'Gentleman Jack' Is The Lesbian 'Pride & Prejudice' Queer Women Deserve
Joining the likes of The Favourite, HBO's Gentleman Jack follows Anne Lister, a queer, 19th century English woman discontent with the sexist, anti-gay ideals laid out by society. The series is based on Lister's real diaries, which total over four million words and are largely written in code, so that Lister could discuss her lesbian exploits in great detail without judgment or retribution. But the HBO series isn't overly tawdry about this aspect of Lister's life. In many ways, it's a typical period drama not unlike Jane Austen's beloved Pride and Prejudice, which was published during the same time Lister was alive. There are fancy, curled hairdos, elaborate manors and petty gossip, polite exchanges in sitting rooms and over tea. And both are deeply feminist, groundbreaking stories — Gentleman Jack is just a more modernized, inclusive take.
Pride and Prejudice's Elizabeth Bennet is a revered feminist character because she refused to bend to society's will. She was outspoken and sure of herself, and she refused to marry for status, as was customary for the time. Instead, she wanted to find a man she genuinely loved. Anne Lister is not unlike Elizabeth. She, too, bucked convention and wanted to marry for love. But she was doing so in a far more daring way because she wanted to marry a woman — which back then, was so unheard of that it wasn't even mentioned in laws banning relationships between men. In this way, Lister's legacy builds upon Austen's (now) more conventional feminist tale.
"[Lister] had no blueprint, there were no communities. Lesbian wasn't a word then," Suranne Jones, who plays Lister in Gentleman Jack, told NPR. "She just was striking in the way that she knew exactly who she wanted to be, and pushed on and lived in that way."
In Lister's diaries, which have since been partially decoded, she wrote things like, "I love and only love the fairer sex and thus, beloved by them in turn, my heart revolts from any other love than theirs." She also refused to find a "beard" — aka a husband who would either knowingly or unknowingly let her continue her lesbian romances. She only ever pursued her honest love for women. And in 1834, she married one. As reported by The Guardian, Anne Lister and Ann Walker took communion together at the Holy Trinity church in York — which they considered to be a marriage. (It was, of course, not legally recognized at the time, but it's largely credited as the first lesbian marriage in Britain.)
In that way, Lister found her own Mr. Darcy — equally as wealthy, and just as much a real love. In the premiere episode of Gentleman Jack, Lister decides to court Walker after learning of her enormous fortune. It's not unlike any of the women or men in Pride and Prejudice (save perhaps Elizabeth) who were also trying to marry to increase their status. "The idea of pursuing Ann Walker for her money — that's what landed men did then. They tried to improve their lot by marrying well," show creator Sally Wainwright said to the New York Times.
In the series, as in real life, Lister did tend towards the masculine in terms of attitude and dress. That earned her the (rather rude) nickname Gentleman Jack, of which the series is named for. But, as Wainwright told NPR, today's audience is more accepting of the woman Lister was. "We've become a lot more articulate about the fluidity of gender and gay rights," the creator told the Los Angeles Times. "Lister was absolutely unique. She was quite open about being gay and masculine; her journals are the Rosetta Stone of lesbians."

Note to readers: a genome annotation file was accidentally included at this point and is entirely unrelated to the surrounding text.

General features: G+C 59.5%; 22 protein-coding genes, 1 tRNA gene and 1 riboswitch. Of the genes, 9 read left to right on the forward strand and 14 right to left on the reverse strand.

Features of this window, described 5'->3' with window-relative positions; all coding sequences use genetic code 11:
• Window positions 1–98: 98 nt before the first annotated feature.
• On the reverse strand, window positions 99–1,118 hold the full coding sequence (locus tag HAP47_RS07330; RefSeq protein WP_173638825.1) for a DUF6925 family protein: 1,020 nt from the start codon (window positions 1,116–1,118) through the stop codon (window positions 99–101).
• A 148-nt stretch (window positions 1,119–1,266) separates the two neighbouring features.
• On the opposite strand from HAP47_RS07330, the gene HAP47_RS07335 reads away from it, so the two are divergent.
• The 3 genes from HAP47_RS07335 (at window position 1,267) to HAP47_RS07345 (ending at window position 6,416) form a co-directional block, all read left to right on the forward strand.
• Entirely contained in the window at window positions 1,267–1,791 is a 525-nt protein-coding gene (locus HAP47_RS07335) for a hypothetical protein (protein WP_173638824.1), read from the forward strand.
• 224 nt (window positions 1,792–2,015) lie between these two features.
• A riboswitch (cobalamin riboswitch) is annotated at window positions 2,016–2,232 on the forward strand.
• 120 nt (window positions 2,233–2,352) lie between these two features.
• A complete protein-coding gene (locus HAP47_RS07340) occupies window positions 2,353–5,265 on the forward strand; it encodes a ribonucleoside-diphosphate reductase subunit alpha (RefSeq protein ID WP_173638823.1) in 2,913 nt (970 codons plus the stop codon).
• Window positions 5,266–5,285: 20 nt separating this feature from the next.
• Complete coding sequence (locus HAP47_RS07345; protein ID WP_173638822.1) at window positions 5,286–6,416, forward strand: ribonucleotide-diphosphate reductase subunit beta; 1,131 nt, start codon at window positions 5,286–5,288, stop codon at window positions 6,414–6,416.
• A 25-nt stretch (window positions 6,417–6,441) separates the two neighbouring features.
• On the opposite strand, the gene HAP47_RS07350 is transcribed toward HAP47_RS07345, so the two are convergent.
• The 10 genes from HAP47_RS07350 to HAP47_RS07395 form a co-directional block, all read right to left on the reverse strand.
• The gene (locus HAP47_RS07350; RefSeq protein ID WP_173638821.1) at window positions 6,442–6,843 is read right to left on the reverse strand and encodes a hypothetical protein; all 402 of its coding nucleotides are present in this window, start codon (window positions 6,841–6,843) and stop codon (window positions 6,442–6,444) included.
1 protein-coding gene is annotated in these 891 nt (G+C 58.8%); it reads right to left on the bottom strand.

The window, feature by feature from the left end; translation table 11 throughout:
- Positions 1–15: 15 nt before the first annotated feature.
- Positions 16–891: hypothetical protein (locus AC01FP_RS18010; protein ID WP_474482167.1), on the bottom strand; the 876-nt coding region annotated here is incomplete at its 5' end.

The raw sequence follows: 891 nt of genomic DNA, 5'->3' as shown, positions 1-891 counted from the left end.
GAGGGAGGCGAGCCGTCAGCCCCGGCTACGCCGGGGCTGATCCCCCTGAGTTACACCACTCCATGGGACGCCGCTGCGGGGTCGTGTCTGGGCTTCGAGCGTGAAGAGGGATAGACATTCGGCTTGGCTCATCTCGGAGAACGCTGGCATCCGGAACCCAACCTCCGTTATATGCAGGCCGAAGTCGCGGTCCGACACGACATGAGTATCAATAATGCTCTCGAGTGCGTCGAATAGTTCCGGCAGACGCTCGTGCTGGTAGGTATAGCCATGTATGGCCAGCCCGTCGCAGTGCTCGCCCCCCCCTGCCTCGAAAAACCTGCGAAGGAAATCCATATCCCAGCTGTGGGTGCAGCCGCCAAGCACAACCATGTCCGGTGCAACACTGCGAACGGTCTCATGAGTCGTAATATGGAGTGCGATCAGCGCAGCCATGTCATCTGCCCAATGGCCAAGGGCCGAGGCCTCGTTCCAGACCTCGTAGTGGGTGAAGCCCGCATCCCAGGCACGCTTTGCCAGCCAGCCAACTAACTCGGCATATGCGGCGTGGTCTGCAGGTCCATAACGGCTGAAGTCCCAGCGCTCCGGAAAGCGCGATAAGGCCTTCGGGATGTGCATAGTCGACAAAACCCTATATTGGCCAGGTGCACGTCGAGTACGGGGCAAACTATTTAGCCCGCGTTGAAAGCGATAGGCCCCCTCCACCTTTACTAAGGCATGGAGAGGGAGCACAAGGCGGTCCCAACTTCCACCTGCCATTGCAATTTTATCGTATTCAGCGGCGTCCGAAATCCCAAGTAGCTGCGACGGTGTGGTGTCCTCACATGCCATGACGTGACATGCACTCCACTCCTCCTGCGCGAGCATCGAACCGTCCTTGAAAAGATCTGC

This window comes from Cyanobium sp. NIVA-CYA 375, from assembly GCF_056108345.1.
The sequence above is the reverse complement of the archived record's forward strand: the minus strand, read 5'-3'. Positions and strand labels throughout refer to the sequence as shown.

In Gentleman Jack, it's the women who shine on screen. Much like for Elizabeth in Pride and Prejudice, the men are merely triflings — they're there but not necessarily needed. (Such was the case in The Favourite as well.) Wainwright told Collider that she doesn't intentionally write thin male characters. Rather, she thinks viewers are so used to seeing men as the center of stories, that it makes it odd to see them in the background more. "I got criticized for writing weak men [earlier in my career], and people said, 'You're making the women look stronger, by making the men weak,'" Wainwright recalled. "But the men weren't weak. They were three-dimensional characters. They just weren't the focus of the show, so people interpreted that as weak men, or weak characters, and they really weren't. They were secondary characters."
There is a lot of secondary plot in Gentleman Jack as well; it's not strictly a lesbian romance. There are storylines about coal mining, land ownership, the health perils that came with life in the 19th century. This makes it stand out from previous period dramas, which as Wainwright told Jezebel, tend to all be about women finding husbands. Not only is Gentleman Jack about a woman finding a wife, but other aspects of Lister's life, too — like how she conquered the business world at a time when it was almost exclusively dominated by men.
Jane Austen's Pride and Prejudice is certainly an important feminist story, and especially for its time. But now, over 200 years later, Gentleman Jack is taking it a step further. The show chronicles the story of a real woman who found real love without wavering in who she was or bowing to who society wanted her to be. She's a feminist hero for a more inclusive generation, and the LGBTQ community deserves this no-holds-barred retelling of her story. Lister was a barrier-breaker, and now Gentleman Jack is following suit.